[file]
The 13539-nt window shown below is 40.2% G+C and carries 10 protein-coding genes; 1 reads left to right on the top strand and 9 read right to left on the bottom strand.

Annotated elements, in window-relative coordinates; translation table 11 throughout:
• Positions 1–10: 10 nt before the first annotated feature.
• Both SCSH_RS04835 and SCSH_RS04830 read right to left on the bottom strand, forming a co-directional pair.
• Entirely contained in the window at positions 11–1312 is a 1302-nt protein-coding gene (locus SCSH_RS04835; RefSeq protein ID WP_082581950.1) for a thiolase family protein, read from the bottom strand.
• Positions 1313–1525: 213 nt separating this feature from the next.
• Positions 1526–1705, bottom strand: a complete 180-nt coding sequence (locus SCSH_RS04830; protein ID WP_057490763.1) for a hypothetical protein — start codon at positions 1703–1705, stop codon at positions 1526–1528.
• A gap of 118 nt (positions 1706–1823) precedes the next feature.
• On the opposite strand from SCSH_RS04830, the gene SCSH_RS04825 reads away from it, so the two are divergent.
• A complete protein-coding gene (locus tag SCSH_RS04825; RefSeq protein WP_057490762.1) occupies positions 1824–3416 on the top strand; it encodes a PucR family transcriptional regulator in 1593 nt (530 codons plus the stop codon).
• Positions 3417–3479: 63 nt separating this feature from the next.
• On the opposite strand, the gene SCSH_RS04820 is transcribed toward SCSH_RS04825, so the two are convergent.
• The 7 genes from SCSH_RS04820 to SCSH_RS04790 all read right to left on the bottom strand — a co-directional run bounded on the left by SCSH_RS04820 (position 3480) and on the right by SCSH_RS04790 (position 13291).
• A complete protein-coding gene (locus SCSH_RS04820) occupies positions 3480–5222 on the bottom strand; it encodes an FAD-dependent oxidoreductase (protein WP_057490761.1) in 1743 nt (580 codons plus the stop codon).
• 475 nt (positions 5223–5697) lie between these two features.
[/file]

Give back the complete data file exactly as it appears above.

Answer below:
The 13539-nt window shown below is 40.2% G+C and carries 10 protein-coding genes; 1 reads left to right on the top strand and 9 read right to left on the bottom strand.

Annotated elements, in window-relative coordinates; translation table 11 throughout:
• Positions 1–10: 10 nt before the first annotated feature.
• Both SCSH_RS04835 and SCSH_RS04830 read right to left on the bottom strand, forming a co-directional pair.
• Entirely contained in the window at positions 11–1312 is a 1302-nt protein-coding gene (locus SCSH_RS04835; RefSeq protein ID WP_082581950.1) for a thiolase family protein, read from the bottom strand.
• Positions 1313–1525: 213 nt separating this feature from the next.
• Positions 1526–1705, bottom strand: a complete 180-nt coding sequence (locus SCSH_RS04830; protein ID WP_057490763.1) for a hypothetical protein — start codon at positions 1703–1705, stop codon at positions 1526–1528.
• A gap of 118 nt (positions 1706–1823) precedes the next feature.
• On the opposite strand from SCSH_RS04830, the gene SCSH_RS04825 reads away from it, so the two are divergent.
• A complete protein-coding gene (locus tag SCSH_RS04825; RefSeq protein WP_057490762.1) occupies positions 1824–3416 on the top strand; it encodes a PucR family transcriptional regulator in 1593 nt (530 codons plus the stop codon).
• Positions 3417–3479: 63 nt separating this feature from the next.
• On the opposite strand, the gene SCSH_RS04820 is transcribed toward SCSH_RS04825, so the two are convergent.
• The 7 genes from SCSH_RS04820 to SCSH_RS04790 all read right to left on the bottom strand — a co-directional run bounded on the left by SCSH_RS04820 (position 3480) and on the right by SCSH_RS04790 (position 13291).
• A complete protein-coding gene (locus SCSH_RS04820) occupies positions 3480–5222 on the bottom strand; it encodes an FAD-dependent oxidoreductase (protein WP_057490761.1) in 1743 nt (580 codons plus the stop codon).
• 475 nt (positions 5223–5697) lie between these two features.